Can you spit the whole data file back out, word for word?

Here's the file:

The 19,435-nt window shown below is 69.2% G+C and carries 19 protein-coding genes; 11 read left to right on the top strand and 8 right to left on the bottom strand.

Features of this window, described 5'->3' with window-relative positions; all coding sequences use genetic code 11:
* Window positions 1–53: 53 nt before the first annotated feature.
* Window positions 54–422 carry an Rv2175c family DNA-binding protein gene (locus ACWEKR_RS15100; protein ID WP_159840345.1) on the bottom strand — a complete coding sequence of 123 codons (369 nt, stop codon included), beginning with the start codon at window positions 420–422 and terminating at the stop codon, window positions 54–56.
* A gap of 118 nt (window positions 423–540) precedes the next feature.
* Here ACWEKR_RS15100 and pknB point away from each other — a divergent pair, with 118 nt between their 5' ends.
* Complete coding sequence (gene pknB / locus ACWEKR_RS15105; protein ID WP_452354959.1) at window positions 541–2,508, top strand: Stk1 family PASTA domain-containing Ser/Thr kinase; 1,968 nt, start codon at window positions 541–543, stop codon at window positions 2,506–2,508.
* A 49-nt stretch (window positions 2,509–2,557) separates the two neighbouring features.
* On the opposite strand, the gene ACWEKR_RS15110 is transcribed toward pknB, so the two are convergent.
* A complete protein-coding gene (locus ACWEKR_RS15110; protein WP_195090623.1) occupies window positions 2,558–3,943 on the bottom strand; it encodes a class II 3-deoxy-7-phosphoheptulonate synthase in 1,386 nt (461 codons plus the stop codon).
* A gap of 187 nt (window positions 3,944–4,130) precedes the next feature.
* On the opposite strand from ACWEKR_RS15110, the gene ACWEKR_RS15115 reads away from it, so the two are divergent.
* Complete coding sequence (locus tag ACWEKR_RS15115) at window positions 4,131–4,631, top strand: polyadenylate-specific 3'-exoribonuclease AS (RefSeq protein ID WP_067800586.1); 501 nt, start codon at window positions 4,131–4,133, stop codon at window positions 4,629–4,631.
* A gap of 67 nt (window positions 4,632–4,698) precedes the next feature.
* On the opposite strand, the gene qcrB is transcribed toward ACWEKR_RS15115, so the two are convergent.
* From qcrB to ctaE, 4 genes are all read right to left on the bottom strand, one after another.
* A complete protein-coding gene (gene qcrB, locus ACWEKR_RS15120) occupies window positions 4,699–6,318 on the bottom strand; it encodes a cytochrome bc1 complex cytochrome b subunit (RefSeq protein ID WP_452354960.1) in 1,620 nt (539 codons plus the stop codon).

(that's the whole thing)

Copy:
The 19,435-nt window shown below is 69.2% G+C and carries 19 protein-coding genes; 11 read left to right on the top strand and 8 right to left on the bottom strand.

Features of this window, described 5'->3' with window-relative positions; all coding sequences use genetic code 11:
* Window positions 1–53: 53 nt before the first annotated feature.
* Window positions 54–422 carry an Rv2175c family DNA-binding protein gene (locus ACWEKR_RS15100; protein ID WP_159840345.1) on the bottom strand — a complete coding sequence of 123 codons (369 nt, stop codon included), beginning with the start codon at window positions 420–422 and terminating at the stop codon, window positions 54–56.
* A gap of 118 nt (window positions 423–540) precedes the next feature.
* Here ACWEKR_RS15100 and pknB point away from each other — a divergent pair, with 118 nt between their 5' ends.
* Complete coding sequence (gene pknB / locus ACWEKR_RS15105; protein ID WP_452354959.1) at window positions 541–2,508, top strand: Stk1 family PASTA domain-containing Ser/Thr kinase; 1,968 nt, start codon at window positions 541–543, stop codon at window positions 2,506–2,508.
* A 49-nt stretch (window positions 2,509–2,557) separates the two neighbouring features.
* On the opposite strand, the gene ACWEKR_RS15110 is transcribed toward pknB, so the two are convergent.
* A complete protein-coding gene (locus ACWEKR_RS15110; protein WP_195090623.1) occupies window positions 2,558–3,943 on the bottom strand; it encodes a class II 3-deoxy-7-phosphoheptulonate synthase in 1,386 nt (461 codons plus the stop codon).
* A gap of 187 nt (window positions 3,944–4,130) precedes the next feature.
* On the opposite strand from ACWEKR_RS15110, the gene ACWEKR_RS15115 reads away from it, so the two are divergent.
* Complete coding sequence (locus tag ACWEKR_RS15115) at window positions 4,131–4,631, top strand: polyadenylate-specific 3'-exoribonuclease AS (RefSeq protein ID WP_067800586.1); 501 nt, start codon at window positions 4,131–4,133, stop codon at window positions 4,629–4,631.
* A gap of 67 nt (window positions 4,632–4,698) precedes the next feature.
* On the opposite strand, the gene qcrB is transcribed toward ACWEKR_RS15115, so the two are convergent.
* From qcrB to ctaE, 4 genes are all read right to left on the bottom strand, one after another.
* A complete protein-coding gene (gene qcrB, locus ACWEKR_RS15120) occupies window positions 4,699–6,318 on the bottom strand; it encodes a cytochrome bc1 complex cytochrome b subunit (RefSeq protein ID WP_452354960.1) in 1,620 nt (539 codons plus the stop codon).